One of Birmingham’s most distinguished business figures, Frank Graves, who helped mastermind the construction of the NEC, has died on his 84th birthday.
Mr Graves, a chartered quantity surveyor whose practice Francis Graves grew into one of Birmingham’s best known companies, enjoyed a highly prominent career in the region over several decades.
Among his many achievements, he was project controller for the contract to build the NEC in the 1970s, deputy lieutenant of the West Midlands in 1982, High Sheriff of the West Midlands in 1988-89, vice-president at Aston Villa, a committee member at Warwickshire CCC and President at Harborne CC.
Awarded the OBE in 1983, he was also a president of the Royal Institution of Chartered Surveyors, president of Birmingham Chamber of Commerce, a director of the Hippodrome Trust, Chairman of the South Birmingham Health Authority and vice-chairman of the West Midlands Army Benevolent Fund.
Friend Harvey Williams, past chairman of the RICS in the West Midlands, said: “I have known Frank most of the time he has been in the Midlands, for more than 40 years. He was a very, very respected chartered surveyor and he masterminded the construction of the NEC. He lived, slept and ate the NEC – he left an enormous legacy to the region.
“He was an inspirational leader in business. Frank built his practice up and he became a principal player in the sector in which he worked. He became enormously well-known throughout the business world in the region – his standards were very, very high.”
Frank Graves was born on June 9, 1929, in Whitby, North Yorkshire, where he spent his early years.
He moved to Birmingham in 1947 and was articled to Maxwell Harrison and Partners. He qualified as a chartered quantity surveyor in 1952 and later spent two years in the Royal Engineers for his national service.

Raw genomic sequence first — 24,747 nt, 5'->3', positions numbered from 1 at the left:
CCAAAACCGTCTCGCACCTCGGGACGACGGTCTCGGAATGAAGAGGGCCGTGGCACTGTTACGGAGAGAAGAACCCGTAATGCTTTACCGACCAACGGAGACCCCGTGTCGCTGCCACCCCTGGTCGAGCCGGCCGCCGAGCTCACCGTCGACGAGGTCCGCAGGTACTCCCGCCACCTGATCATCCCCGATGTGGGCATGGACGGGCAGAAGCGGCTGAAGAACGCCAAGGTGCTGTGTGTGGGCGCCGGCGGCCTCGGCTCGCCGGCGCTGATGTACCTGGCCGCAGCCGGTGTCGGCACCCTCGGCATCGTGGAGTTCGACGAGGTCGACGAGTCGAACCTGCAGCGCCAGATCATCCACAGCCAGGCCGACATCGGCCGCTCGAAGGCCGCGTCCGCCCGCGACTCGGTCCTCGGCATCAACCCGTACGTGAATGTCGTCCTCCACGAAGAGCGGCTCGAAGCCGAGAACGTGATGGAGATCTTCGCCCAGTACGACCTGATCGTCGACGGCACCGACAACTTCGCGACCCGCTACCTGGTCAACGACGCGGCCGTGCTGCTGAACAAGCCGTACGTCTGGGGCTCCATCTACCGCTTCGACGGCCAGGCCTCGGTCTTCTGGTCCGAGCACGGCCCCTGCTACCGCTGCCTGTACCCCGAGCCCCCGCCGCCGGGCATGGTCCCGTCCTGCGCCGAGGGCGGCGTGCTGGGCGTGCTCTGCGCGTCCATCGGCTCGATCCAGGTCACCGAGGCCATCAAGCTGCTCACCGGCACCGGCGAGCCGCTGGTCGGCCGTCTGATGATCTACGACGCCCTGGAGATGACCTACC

He married Phyllis in 1951 and the couple had two children, Helen, born in 1953, and Richard, born in 1956.
He started his practice, Francis C Graves and Partners in August 1956, and his first client was the Birmingham Regional Health Authority. The practice grew and had offices throughout the UK. The business was based in Edgbaston and covered a wide and varied client base. In a statement, the Graves family said: “Frank was interested in all forms of sport and travelled extensively following the England cricket Test team. He was a keen golfer, football and rugby fan. He was a loyal family man and was thrilled to have recently had his third great grandchild.”
His son Richard, who was a partner in the practice, died in 2009. He is survived by his wife Phyllis and his daughter Helen, six grandchildren and three great-grandchildren.
His daughter Helen said: “The family has been overwhelmed with messages of sympathy and how proud we are of his achievements and the respect with which he was held in the wider community.”
A private family funeral is to take place, followed by a memorial service in Birmingham in late July.